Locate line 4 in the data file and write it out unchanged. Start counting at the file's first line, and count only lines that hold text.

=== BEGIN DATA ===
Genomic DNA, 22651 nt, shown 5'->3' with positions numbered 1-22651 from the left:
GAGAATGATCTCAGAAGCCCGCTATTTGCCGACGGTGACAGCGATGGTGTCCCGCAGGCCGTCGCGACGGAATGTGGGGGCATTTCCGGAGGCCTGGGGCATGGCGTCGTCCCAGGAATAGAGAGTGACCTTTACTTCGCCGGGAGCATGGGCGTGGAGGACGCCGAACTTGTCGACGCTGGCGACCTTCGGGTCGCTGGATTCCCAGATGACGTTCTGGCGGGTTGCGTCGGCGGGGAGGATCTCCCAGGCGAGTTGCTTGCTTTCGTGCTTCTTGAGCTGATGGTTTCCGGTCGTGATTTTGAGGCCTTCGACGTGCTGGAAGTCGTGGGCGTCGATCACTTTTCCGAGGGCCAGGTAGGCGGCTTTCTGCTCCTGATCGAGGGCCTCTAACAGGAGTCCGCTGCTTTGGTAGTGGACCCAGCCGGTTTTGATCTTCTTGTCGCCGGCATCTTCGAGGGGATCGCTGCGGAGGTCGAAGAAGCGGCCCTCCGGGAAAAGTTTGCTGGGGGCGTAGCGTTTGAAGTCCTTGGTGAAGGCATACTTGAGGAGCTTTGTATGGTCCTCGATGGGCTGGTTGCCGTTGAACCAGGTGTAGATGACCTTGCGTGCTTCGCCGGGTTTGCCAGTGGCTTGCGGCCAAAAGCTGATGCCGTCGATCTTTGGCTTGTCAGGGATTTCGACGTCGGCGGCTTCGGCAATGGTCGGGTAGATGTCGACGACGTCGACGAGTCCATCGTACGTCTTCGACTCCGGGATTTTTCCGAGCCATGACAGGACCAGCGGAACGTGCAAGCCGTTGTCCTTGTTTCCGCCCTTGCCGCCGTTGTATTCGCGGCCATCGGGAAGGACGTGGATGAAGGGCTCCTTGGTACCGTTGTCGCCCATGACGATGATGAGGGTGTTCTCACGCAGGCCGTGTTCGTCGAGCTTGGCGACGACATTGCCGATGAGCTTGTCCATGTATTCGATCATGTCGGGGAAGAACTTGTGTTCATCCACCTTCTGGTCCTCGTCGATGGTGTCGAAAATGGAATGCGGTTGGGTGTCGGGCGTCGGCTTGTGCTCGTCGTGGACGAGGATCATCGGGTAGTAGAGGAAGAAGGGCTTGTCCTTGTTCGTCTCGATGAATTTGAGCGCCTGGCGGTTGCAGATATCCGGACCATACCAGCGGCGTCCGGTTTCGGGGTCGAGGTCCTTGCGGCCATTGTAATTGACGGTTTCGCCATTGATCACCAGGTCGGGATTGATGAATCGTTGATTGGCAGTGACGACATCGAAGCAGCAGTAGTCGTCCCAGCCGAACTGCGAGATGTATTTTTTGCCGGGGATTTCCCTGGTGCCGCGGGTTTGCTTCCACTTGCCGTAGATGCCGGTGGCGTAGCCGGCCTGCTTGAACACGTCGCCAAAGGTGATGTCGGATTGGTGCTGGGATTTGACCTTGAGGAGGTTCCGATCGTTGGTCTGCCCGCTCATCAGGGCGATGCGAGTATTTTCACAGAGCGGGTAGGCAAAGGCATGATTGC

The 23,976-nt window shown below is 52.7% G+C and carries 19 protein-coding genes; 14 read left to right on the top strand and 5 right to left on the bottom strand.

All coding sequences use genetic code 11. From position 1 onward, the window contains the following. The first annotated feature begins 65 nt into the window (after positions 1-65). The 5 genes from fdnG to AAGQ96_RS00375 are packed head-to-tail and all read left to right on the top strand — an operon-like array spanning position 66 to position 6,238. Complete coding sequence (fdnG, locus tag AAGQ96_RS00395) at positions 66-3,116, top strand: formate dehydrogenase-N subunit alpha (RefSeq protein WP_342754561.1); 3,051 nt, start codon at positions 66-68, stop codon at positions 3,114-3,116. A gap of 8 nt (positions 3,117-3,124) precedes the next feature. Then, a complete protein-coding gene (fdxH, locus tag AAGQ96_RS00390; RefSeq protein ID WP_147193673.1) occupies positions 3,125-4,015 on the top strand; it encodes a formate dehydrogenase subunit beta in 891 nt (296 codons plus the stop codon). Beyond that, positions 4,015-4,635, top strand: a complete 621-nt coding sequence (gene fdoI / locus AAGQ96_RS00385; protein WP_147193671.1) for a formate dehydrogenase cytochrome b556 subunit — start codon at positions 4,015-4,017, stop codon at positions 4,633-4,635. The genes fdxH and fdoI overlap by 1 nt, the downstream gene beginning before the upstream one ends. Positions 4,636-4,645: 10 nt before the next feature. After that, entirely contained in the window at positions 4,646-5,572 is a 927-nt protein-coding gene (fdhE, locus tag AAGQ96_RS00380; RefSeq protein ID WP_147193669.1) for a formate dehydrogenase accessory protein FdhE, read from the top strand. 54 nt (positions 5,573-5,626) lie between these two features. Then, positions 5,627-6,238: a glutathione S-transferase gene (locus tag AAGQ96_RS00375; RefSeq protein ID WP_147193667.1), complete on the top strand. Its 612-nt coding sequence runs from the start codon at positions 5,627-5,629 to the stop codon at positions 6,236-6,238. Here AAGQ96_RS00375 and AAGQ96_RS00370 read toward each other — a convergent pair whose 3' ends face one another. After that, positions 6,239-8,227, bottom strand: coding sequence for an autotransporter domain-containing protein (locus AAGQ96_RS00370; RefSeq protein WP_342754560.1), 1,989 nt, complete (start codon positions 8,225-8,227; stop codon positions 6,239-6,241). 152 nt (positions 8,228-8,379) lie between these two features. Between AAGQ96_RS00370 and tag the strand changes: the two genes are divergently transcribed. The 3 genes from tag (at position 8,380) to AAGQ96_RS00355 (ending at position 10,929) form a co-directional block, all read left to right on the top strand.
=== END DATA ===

All coding sequences use genetic code 11. From position 1 onward, the window contains the following. The first annotated feature begins 65 nt into the window (after positions 1-65). The 5 genes from fdnG to AAGQ96_RS00375 are packed head-to-tail and all read left to right on the top strand — an operon-like array spanning position 66 to position 6,238. Complete coding sequence (fdnG, locus tag AAGQ96_RS00395) at positions 66-3,116, top strand: formate dehydrogenase-N subunit alpha (RefSeq protein WP_342754561.1); 3,051 nt, start codon at positions 66-68, stop codon at positions 3,114-3,116. A gap of 8 nt (positions 3,117-3,124) precedes the next feature. Then, a complete protein-coding gene (fdxH, locus tag AAGQ96_RS00390; RefSeq protein ID WP_147193673.1) occupies positions 3,125-4,015 on the top strand; it encodes a formate dehydrogenase subunit beta in 891 nt (296 codons plus the stop codon). Beyond that, positions 4,015-4,635, top strand: a complete 621-nt coding sequence (gene fdoI / locus AAGQ96_RS00385; protein WP_147193671.1) for a formate dehydrogenase cytochrome b556 subunit — start codon at positions 4,015-4,017, stop codon at positions 4,633-4,635. The genes fdxH and fdoI overlap by 1 nt, the downstream gene beginning before the upstream one ends. Positions 4,636-4,645: 10 nt before the next feature. After that, entirely contained in the window at positions 4,646-5,572 is a 927-nt protein-coding gene (fdhE, locus tag AAGQ96_RS00380; RefSeq protein ID WP_147193669.1) for a formate dehydrogenase accessory protein FdhE, read from the top strand. 54 nt (positions 5,573-5,626) lie between these two features. Then, positions 5,627-6,238: a glutathione S-transferase gene (locus tag AAGQ96_RS00375; RefSeq protein ID WP_147193667.1), complete on the top strand. Its 612-nt coding sequence runs from the start codon at positions 5,627-5,629 to the stop codon at positions 6,236-6,238. Here AAGQ96_RS00375 and AAGQ96_RS00370 read toward each other — a convergent pair whose 3' ends face one another. After that, positions 6,239-8,227, bottom strand: coding sequence for an autotransporter domain-containing protein (locus AAGQ96_RS00370; RefSeq protein WP_342754560.1), 1,989 nt, complete (start codon positions 8,225-8,227; stop codon positions 6,239-6,241). 152 nt (positions 8,228-8,379) lie between these two features. Between AAGQ96_RS00370 and tag the strand changes: the two genes are divergently transcribed. The 3 genes from tag (at position 8,380) to AAGQ96_RS00355 (ending at position 10,929) form a co-directional block, all read left to right on the top strand.